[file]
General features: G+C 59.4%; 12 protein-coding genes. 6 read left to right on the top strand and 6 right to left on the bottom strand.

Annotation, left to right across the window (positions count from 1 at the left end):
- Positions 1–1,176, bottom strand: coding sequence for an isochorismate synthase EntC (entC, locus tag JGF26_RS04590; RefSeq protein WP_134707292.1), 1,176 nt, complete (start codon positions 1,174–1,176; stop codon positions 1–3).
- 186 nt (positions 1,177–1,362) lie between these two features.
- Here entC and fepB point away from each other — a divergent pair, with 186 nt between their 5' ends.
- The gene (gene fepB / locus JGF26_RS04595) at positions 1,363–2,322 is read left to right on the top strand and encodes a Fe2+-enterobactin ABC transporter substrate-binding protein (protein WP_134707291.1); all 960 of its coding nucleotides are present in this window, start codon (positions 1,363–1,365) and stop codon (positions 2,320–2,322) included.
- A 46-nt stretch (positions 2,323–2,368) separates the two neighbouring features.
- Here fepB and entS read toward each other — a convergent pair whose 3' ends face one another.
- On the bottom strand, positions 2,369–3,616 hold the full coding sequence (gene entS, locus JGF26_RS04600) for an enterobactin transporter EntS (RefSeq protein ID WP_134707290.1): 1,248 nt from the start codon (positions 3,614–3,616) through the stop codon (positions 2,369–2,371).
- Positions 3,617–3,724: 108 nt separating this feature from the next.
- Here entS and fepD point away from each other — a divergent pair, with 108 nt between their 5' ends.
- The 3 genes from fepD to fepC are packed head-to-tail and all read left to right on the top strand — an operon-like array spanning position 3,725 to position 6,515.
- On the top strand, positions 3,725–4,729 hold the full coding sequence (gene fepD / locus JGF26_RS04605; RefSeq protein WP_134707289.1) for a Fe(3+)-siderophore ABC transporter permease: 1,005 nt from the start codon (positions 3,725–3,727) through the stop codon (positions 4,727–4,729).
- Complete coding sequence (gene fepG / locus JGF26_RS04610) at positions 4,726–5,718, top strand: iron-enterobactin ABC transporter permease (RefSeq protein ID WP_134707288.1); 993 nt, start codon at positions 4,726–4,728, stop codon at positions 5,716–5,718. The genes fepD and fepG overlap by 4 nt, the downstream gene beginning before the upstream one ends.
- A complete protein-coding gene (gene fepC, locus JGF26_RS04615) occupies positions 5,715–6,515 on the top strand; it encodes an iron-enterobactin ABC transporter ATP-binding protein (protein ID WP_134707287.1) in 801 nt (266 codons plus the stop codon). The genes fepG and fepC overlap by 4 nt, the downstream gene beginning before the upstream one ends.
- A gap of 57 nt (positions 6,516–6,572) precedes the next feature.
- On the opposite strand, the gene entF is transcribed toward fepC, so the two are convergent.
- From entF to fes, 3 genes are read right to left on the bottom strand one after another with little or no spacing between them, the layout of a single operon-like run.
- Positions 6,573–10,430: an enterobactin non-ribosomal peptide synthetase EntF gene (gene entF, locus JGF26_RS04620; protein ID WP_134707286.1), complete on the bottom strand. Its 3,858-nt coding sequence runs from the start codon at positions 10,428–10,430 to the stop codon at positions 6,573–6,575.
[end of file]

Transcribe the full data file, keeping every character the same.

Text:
General features: G+C 59.4%; 12 protein-coding genes. 6 read left to right on the top strand and 6 right to left on the bottom strand.

Annotation, left to right across the window (positions count from 1 at the left end):
- Positions 1–1,176, bottom strand: coding sequence for an isochorismate synthase EntC (entC, locus tag JGF26_RS04590; RefSeq protein WP_134707292.1), 1,176 nt, complete (start codon positions 1,174–1,176; stop codon positions 1–3).
- 186 nt (positions 1,177–1,362) lie between these two features.
- Here entC and fepB point away from each other — a divergent pair, with 186 nt between their 5' ends.
- The gene (gene fepB / locus JGF26_RS04595) at positions 1,363–2,322 is read left to right on the top strand and encodes a Fe2+-enterobactin ABC transporter substrate-binding protein (protein WP_134707291.1); all 960 of its coding nucleotides are present in this window, start codon (positions 1,363–1,365) and stop codon (positions 2,320–2,322) included.
- A 46-nt stretch (positions 2,323–2,368) separates the two neighbouring features.
- Here fepB and entS read toward each other — a convergent pair whose 3' ends face one another.
- On the bottom strand, positions 2,369–3,616 hold the full coding sequence (gene entS, locus JGF26_RS04600) for an enterobactin transporter EntS (RefSeq protein ID WP_134707290.1): 1,248 nt from the start codon (positions 3,614–3,616) through the stop codon (positions 2,369–2,371).
- Positions 3,617–3,724: 108 nt separating this feature from the next.
- Here entS and fepD point away from each other — a divergent pair, with 108 nt between their 5' ends.
- The 3 genes from fepD to fepC are packed head-to-tail and all read left to right on the top strand — an operon-like array spanning position 3,725 to position 6,515.
- On the top strand, positions 3,725–4,729 hold the full coding sequence (gene fepD / locus JGF26_RS04605; RefSeq protein WP_134707289.1) for a Fe(3+)-siderophore ABC transporter permease: 1,005 nt from the start codon (positions 3,725–3,727) through the stop codon (positions 4,727–4,729).
- Complete coding sequence (gene fepG / locus JGF26_RS04610) at positions 4,726–5,718, top strand: iron-enterobactin ABC transporter permease (RefSeq protein ID WP_134707288.1); 993 nt, start codon at positions 4,726–4,728, stop codon at positions 5,716–5,718. The genes fepD and fepG overlap by 4 nt, the downstream gene beginning before the upstream one ends.
- A complete protein-coding gene (gene fepC, locus JGF26_RS04615) occupies positions 5,715–6,515 on the top strand; it encodes an iron-enterobactin ABC transporter ATP-binding protein (protein ID WP_134707287.1) in 801 nt (266 codons plus the stop codon). The genes fepG and fepC overlap by 4 nt, the downstream gene beginning before the upstream one ends.
- A gap of 57 nt (positions 6,516–6,572) precedes the next feature.
- On the opposite strand, the gene entF is transcribed toward fepC, so the two are convergent.
- From entF to fes, 3 genes are read right to left on the bottom strand one after another with little or no spacing between them, the layout of a single operon-like run.
- Positions 6,573–10,430: an enterobactin non-ribosomal peptide synthetase EntF gene (gene entF, locus JGF26_RS04620; protein ID WP_134707286.1), complete on the bottom strand. Its 3,858-nt coding sequence runs from the start codon at positions 10,428–10,430 to the stop codon at positions 6,573–6,575.